Whether you’re implementing an exclusive VIP rewards structure or a customer referral initiative, your loyalty program’s success depends on the specifics of the rewards you offer.

Choosing the right rewards means analyzing what your digital business or app has to offer, and learning what motivates your customers. It’s vital that users see the value in participating in your loyalty program to ensure its long-term viability.

To help you get it right, we’re kicking off a multi-part series on our blog with everything you need to know about choosing the right rewards. You’re reading Part 1 now!

In our series, you’ll learn how to:

A successful program matches its rewards with the needs, desires and beliefs of its customers and target audience.

A study from the Harvard Business Review revealed that 64% of consumers base their brand relationships off of shared values, highlighting the importance of properly evaluating your buyers.

We’re starting out the series with some great questions you need to ask yourself to help decide which rewards make the best incentive for your loyalty program.

Part 1: Ask the Right Questions

1 – Who are your customers?

Consider the differences in the buyer’s decision-making process and personal motivations.

For example if you’re selling to end-users (B2C) or a business’s users (B2B), even though they may be the same person, they’re likely to value very different things based on how they’re interacting with you.

Think about it – when selling to the representative of another business, this person is likely not responsible for making the final purchase decision, nor are they personally paying for your service. A discount on their company’s bill is not likely to excite them. This means that in a B2B situation, digital gift card rewards are a great option to grant personal value.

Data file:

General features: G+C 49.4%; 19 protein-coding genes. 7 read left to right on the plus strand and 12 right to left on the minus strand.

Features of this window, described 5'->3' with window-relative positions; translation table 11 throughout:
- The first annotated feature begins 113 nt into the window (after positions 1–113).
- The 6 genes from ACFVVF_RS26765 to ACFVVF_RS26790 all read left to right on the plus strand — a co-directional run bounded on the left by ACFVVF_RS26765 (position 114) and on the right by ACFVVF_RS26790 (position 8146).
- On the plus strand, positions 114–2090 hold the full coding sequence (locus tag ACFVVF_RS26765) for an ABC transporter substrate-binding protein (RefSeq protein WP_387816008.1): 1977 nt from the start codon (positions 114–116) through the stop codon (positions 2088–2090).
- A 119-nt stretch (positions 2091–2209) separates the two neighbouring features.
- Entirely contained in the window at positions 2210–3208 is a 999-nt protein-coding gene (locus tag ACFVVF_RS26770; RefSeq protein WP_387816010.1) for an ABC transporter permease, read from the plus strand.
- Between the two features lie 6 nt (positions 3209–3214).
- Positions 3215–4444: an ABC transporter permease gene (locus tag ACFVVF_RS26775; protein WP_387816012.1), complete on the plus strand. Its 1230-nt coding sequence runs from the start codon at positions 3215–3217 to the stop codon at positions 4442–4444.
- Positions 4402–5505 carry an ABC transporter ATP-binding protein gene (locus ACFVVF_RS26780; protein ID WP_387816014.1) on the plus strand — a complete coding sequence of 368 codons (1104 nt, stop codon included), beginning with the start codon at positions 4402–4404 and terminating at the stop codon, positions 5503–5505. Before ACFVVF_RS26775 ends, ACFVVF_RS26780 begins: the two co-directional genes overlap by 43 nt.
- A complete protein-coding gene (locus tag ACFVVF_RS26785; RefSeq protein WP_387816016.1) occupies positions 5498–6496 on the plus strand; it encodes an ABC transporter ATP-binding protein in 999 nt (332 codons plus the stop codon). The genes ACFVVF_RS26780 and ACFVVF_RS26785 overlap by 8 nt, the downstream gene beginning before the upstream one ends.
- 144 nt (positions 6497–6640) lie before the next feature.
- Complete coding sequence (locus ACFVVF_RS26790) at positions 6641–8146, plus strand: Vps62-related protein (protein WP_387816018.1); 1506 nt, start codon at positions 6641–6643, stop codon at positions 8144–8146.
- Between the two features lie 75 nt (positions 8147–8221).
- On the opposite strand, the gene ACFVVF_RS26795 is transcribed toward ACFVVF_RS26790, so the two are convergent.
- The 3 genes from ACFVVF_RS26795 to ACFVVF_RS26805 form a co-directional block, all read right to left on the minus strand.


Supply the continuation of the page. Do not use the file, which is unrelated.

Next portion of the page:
Conversely, in a B2C environment, the buyer is personally responsible for their spending with your business and will be motivated by a reward that helps them save money. A discount on their purchase is a good choice that also keeps the user engaged with your product.

Follow-up questions:

  • Are you selling directly to the buyer or to a representative?
  • What kind of employee (if any) is interacting with your product/service?
  • What is your user thinking about when using your product?

2 – What motivates your customers?

Even though 75% of consumers say they favor companies that offer rewards, knowing exactly what rewards motivate your customers to take action is one of your most valuable pieces of information.

If you’re not sure what the answer is – ask!

Reach out to your customers for feedback using focus groups, online surveys, social media polls, or calling campaigns to take out the guesswork.

Differences in motivation stem from many variables.

For example, if you’re trying to incentivize your free trial users to refer a friend, they’ll be less motivated by a discount, given they are not currently paying for your service. This segment is more likely motivated by a gift card or complimentary feature upgrade.

Follow-up questions:

  • Does your customer value saving money or getting exclusive offers more?
  • Is there something that costs you very little that your customer values very much?
  • What channels can you use to reach your customers or target audience?

3 – What are your business goals?

The rewards you choose have a direct impact on how users engage with your product or service and contribute to your bottom line.

Before you select your rewards, it’s important that you’ve clearly defined your business goals. Be sure to work with all the key stakeholders to get a sense of goals and priorities. While a rewards program can achieve multiple goals, it will achieve none if they aren’t clearly defined.

If you’re focused on driving brand loyalty, consider rewards that promote a broader use of your product, like feature upgrades or access to an internal currency after hitting a certain usage milestone. For example, Dropbox (a subscription-based cloud file storage service) offers extra storage space to referrers and referred users after successful conversions.